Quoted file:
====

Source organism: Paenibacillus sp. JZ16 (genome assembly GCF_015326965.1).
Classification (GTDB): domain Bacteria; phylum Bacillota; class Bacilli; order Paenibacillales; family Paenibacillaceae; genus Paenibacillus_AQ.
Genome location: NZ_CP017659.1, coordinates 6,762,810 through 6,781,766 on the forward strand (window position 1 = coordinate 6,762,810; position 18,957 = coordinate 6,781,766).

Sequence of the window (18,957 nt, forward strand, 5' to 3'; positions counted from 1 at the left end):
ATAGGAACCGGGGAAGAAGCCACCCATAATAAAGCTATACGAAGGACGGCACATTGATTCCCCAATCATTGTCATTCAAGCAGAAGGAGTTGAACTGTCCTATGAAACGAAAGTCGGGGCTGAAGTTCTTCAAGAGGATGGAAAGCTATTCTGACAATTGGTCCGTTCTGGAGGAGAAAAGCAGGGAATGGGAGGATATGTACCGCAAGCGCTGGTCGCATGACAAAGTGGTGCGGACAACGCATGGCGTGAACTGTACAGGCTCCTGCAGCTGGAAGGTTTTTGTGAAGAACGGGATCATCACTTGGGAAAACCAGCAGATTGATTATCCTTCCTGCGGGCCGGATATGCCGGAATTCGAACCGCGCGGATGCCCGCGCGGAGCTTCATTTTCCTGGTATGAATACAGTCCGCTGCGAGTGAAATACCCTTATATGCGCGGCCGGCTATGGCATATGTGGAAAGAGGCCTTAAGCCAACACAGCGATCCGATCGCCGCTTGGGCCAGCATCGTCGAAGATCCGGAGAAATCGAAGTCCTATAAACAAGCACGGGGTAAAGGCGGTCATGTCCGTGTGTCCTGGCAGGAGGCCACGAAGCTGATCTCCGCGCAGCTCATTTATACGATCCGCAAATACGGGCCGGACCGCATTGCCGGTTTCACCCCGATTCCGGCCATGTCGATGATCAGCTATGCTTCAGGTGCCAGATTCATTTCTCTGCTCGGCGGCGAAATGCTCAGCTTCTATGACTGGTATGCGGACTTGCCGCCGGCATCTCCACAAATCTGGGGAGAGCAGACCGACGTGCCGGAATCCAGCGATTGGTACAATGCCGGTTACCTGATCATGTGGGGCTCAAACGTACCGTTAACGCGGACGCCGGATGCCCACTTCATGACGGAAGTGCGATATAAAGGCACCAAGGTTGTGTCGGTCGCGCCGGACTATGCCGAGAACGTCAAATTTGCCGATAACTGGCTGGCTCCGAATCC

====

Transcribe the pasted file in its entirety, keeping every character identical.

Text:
Source organism: Paenibacillus sp. JZ16 (genome assembly GCF_015326965.1).
Classification (GTDB): domain Bacteria; phylum Bacillota; class Bacilli; order Paenibacillales; family Paenibacillaceae; genus Paenibacillus_AQ.
Genome location: NZ_CP017659.1, coordinates 6,762,810 through 6,781,766 on the forward strand (window position 1 = coordinate 6,762,810; position 18,957 = coordinate 6,781,766).

Sequence of the window (18,957 nt, forward strand, 5' to 3'; positions counted from 1 at the left end):
ATAGGAACCGGGGAAGAAGCCACCCATAATAAAGCTATACGAAGGACGGCACATTGATTCCCCAATCATTGTCATTCAAGCAGAAGGAGTTGAACTGTCCTATGAAACGAAAGTCGGGGCTGAAGTTCTTCAAGAGGATGGAAAGCTATTCTGACAATTGGTCCGTTCTGGAGGAGAAAAGCAGGGAATGGGAGGATATGTACCGCAAGCGCTGGTCGCATGACAAAGTGGTGCGGACAACGCATGGCGTGAACTGTACAGGCTCCTGCAGCTGGAAGGTTTTTGTGAAGAACGGGATCATCACTTGGGAAAACCAGCAGATTGATTATCCTTCCTGCGGGCCGGATATGCCGGAATTCGAACCGCGCGGATGCCCGCGCGGAGCTTCATTTTCCTGGTATGAATACAGTCCGCTGCGAGTGAAATACCCTTATATGCGCGGCCGGCTATGGCATATGTGGAAAGAGGCCTTAAGCCAACACAGCGATCCGATCGCCGCTTGGGCCAGCATCGTCGAAGATCCGGAGAAATCGAAGTCCTATAAACAAGCACGGGGTAAAGGCGGTCATGTCCGTGTGTCCTGGCAGGAGGCCACGAAGCTGATCTCCGCGCAGCTCATTTATACGATCCGCAAATACGGGCCGGACCGCATTGCCGGTTTCACCCCGATTCCGGCCATGTCGATGATCAGCTATGCTTCAGGTGCCAGATTCATTTCTCTGCTCGGCGGCGAAATGCTCAGCTTCTATGACTGGTATGCGGACTTGCCGCCGGCATCTCCACAAATCTGGGGAGAGCAGACCGACGTGCCGGAATCCAGCGATTGGTACAATGCCGGTTACCTGATCATGTGGGGCTCAAACGTACCGTTAACGCGGACGCCGGATGCCCACTTCATGACGGAAGTGCGATATAAAGGCACCAAGGTTGTGTCGGTCGCGCCGGACTATGCCGAGAACGTCAAATTTGCCGATAACTGGCTGGCTCCGAATCC